Three countries, three examples of gender-based violence in Europe. How we react to it as a society and how we can change in dealing with this imminent issue in a sustainable and respectful way.
Minerva, Maria and Patria Mirabal: Three sisters who fought the dictator Rafael Trujillo in the Dominican Republic and were killed for it in 1960.
Germany has not yet ratified the Istanbul Convention but is reforming the law governing sexual offences following intense public pressure. However, it appears that the principle “No means no” will still not reign in Germany in the future.
Poles do not want to know: One of the fundamental issues surrounding violence against women in Poland is a lack of sensitivity combined with a general aversion to the subject.
Sexual violence against women is one of the most harmful forms of gender-based violence. In Croatia, it is the most problematic form of violence because it is one of the least recognised and least reported crimes.
39% of Latvian women have suffered from violence and at least 115 women endure violence daily in Latvia. Overall, Latvian society remains pretty conservative on gender issues and excuses violence against women. The question is – why?
Research shows that every second woman in Serbia suffers at least one form of violence in her lifetime. What is the legal framework prohibiting violence against women in Serbia? Why don’t victims leave their abusers? What is the activism of women’s organisations? An overview.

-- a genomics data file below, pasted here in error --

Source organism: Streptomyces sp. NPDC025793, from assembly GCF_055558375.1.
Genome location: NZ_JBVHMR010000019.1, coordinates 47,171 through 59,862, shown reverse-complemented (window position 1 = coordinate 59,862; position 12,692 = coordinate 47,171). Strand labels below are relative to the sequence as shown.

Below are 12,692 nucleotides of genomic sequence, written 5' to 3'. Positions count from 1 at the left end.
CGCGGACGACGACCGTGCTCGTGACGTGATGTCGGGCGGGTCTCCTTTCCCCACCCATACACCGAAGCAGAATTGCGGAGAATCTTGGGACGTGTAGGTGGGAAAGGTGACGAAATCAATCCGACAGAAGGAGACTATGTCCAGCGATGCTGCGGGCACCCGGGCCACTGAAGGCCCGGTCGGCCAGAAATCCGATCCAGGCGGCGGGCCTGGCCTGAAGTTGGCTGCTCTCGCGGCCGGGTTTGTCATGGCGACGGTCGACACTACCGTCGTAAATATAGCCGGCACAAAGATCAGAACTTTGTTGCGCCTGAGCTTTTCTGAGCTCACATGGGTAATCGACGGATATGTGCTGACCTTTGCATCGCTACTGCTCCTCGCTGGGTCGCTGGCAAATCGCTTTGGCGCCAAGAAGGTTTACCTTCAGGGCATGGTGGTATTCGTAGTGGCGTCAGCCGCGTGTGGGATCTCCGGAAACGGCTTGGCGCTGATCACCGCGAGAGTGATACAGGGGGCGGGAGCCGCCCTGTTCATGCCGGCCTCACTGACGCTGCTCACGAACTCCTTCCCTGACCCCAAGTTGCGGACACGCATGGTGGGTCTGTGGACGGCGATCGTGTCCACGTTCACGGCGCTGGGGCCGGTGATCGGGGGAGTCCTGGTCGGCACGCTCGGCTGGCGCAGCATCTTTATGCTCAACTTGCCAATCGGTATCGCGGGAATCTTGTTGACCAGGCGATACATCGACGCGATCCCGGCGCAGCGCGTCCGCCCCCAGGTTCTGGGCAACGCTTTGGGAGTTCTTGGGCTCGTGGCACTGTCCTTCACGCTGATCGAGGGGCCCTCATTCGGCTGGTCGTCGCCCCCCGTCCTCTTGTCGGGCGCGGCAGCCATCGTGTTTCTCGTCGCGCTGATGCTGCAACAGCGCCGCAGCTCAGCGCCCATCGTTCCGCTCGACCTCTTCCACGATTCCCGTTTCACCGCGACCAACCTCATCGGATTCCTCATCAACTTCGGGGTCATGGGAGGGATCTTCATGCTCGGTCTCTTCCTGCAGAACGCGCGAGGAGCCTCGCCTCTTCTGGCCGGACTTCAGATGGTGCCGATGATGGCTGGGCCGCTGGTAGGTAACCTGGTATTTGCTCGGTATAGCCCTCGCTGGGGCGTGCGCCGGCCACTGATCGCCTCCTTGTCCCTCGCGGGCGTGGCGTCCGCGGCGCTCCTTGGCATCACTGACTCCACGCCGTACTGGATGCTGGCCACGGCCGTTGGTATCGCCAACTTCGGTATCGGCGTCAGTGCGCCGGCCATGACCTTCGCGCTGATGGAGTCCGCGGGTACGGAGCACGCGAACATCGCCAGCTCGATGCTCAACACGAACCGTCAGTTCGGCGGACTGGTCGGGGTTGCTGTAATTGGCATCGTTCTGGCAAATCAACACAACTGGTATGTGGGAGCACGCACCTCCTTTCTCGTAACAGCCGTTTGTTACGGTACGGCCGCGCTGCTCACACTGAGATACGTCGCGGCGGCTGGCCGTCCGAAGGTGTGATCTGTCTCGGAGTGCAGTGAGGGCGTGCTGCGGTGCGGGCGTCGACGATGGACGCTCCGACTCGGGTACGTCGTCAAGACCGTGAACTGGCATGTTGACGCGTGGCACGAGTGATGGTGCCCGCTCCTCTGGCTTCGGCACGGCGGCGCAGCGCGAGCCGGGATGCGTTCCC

Was she walking alone through dark and isolated street late at night? Was she dressed provocatively? Was she drunk? Was she flirting? Is she known for having many sexual partners in the past? “Then she was asking for it”, thinks one third of Czech society.
More than 45 women have been murdered in Spain this year by their current or former partner, a figure which is met with inaction by the majority of its people and government. Therefore, Spanish women will take to the streets on 7 November for a national demonstration against gender-based violence.
Roughly 2.5 million women in Spain have personally experienced male chauvinistic violence. The Spanish Feminist Movement has therefore organised a nationwide march to take place on November 7 in Madrid.